There are few statistics more maligned than win percentage, yet it continues to survive because it feasts and grows on that most basic element of football: results. Football, you see, is a results business, and so a manager who wins a lot, or not very much, will be judged accordingly. It’s entirely fair to point out that comparing win percentages from wildly different eras is flawed, because, for instance, the value of a draw has changed from being 50% of a win before the 1980s to a virtual defeat for title chasing teams in the 2020s, but there are times when it can still be a useful metric.

For instance, comparing a single manager’s win percentage, or his points-per-game rate, across their career seems fair enough. And there is no coach in Premier League history with a steadier rate than Roy Hodgson, appointed today by Watford to replace fellow veteran Claudio Ranieri. Hodgson’s Premier League career spans four decades yet his offering remains steadfast: somewhere between 32% and 36% of games under him will end in a win, and the organisation paying his salary will pick up between 1.22 and 1.34 points per game. Does that sound like something your club needs? Then hire Roy Hodgson.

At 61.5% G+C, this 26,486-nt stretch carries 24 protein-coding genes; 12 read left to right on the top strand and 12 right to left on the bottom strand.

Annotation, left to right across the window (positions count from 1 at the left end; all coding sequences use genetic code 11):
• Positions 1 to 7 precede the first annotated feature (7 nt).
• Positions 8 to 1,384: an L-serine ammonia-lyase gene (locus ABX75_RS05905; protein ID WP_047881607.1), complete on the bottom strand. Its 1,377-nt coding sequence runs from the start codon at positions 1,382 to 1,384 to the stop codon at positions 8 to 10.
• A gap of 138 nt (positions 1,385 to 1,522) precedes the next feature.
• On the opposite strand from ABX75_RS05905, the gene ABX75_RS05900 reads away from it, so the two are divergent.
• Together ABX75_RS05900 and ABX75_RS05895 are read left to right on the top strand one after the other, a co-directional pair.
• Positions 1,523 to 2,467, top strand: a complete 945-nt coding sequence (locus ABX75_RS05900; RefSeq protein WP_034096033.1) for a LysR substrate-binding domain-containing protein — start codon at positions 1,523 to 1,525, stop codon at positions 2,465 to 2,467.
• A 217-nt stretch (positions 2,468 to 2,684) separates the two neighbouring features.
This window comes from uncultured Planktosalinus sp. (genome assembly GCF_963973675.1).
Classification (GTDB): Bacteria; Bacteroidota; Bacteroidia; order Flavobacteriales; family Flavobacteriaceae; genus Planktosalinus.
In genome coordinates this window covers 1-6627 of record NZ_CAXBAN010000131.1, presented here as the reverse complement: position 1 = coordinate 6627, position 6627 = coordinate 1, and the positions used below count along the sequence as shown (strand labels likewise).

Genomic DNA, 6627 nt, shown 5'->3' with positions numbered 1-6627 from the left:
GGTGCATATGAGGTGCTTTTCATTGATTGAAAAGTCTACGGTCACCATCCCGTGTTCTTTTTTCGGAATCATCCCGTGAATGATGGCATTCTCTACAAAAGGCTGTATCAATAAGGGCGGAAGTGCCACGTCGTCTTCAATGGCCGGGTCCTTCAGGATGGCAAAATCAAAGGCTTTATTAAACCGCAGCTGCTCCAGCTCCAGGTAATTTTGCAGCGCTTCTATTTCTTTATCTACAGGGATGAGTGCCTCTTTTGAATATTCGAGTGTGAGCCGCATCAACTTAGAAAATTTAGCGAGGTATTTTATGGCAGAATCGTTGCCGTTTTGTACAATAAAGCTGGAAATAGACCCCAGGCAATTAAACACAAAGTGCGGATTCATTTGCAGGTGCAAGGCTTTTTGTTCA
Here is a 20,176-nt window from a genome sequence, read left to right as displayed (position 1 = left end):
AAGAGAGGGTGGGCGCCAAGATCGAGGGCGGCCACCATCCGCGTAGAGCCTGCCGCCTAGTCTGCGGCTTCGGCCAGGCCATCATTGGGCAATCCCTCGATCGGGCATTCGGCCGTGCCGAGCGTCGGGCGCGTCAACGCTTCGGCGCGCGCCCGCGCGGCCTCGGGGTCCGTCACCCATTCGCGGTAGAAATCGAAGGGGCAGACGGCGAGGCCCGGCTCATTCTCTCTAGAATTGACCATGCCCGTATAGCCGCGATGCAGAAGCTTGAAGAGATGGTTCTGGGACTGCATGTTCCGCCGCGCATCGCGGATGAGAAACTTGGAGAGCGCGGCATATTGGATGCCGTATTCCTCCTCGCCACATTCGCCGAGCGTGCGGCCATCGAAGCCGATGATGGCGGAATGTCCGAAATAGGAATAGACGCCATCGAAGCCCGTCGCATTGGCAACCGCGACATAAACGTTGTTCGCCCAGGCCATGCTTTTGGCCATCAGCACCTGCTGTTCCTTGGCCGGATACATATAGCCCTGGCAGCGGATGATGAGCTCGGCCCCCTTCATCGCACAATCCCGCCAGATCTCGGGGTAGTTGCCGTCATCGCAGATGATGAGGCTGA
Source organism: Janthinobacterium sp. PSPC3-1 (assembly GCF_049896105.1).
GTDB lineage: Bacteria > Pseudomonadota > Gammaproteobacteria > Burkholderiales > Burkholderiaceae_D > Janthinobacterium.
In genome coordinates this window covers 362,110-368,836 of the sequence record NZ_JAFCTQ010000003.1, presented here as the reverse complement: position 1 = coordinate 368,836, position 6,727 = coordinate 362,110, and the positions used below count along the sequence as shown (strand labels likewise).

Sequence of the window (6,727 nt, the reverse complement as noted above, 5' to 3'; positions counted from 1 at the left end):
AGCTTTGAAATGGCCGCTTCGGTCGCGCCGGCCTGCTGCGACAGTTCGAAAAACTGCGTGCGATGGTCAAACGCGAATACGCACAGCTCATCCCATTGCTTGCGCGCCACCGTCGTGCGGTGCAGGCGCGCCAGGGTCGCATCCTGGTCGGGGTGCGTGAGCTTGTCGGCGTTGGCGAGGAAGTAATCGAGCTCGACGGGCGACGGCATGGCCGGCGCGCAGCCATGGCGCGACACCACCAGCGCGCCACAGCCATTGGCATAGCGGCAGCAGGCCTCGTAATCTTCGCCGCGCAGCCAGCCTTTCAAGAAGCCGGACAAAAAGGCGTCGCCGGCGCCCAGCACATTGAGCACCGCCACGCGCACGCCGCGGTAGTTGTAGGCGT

Hodgson win%
the temperature here? mid-to-low 30s every single day

The crucial thing about this alpine lake-smooth output from the former England manager is that the nature of the five jobs he has taken on in the Premier League thus far have varied considerably. Put simply, he’s had three rescue operations, at Fulham, West Brom and Crystal Palace, and two Big Jobs, at recent champions Blackburn in the late 1990s and England’s most successful club side Liverpool in 2010-11. At Ewood Park and Anfield, Hodgson’s trademark offering of a win every three games was nowhere near good enough, but elsewhere he is remembered fondly as an urbane organiser who can lift medium-sized football clubs to safety and occasionally much higher. Let’s not forget that Hodgson was the 2010 LMA Manager of the Year because of Fulham’s extraordinary journey to the Europa League final, a run that included that famous humbling of Juventus at Craven Cottage in the round of 16.

That’s the Hodgson Watford have hired. That’s the (apparent) guarantee he brings. Watford have 18 Premier League games remaining this season and if Hodgson throws 1.22 points per game into the mix then that’s an additional 22 points, which would leave the club on 36 at the end of the campaign. Only nine Premier League clubs this century have gone down with 36 or more points to their name, and none since Newcastle in 2015-16. That’s the gamble Watford, and Hodgson, have made. History suggests it might just work.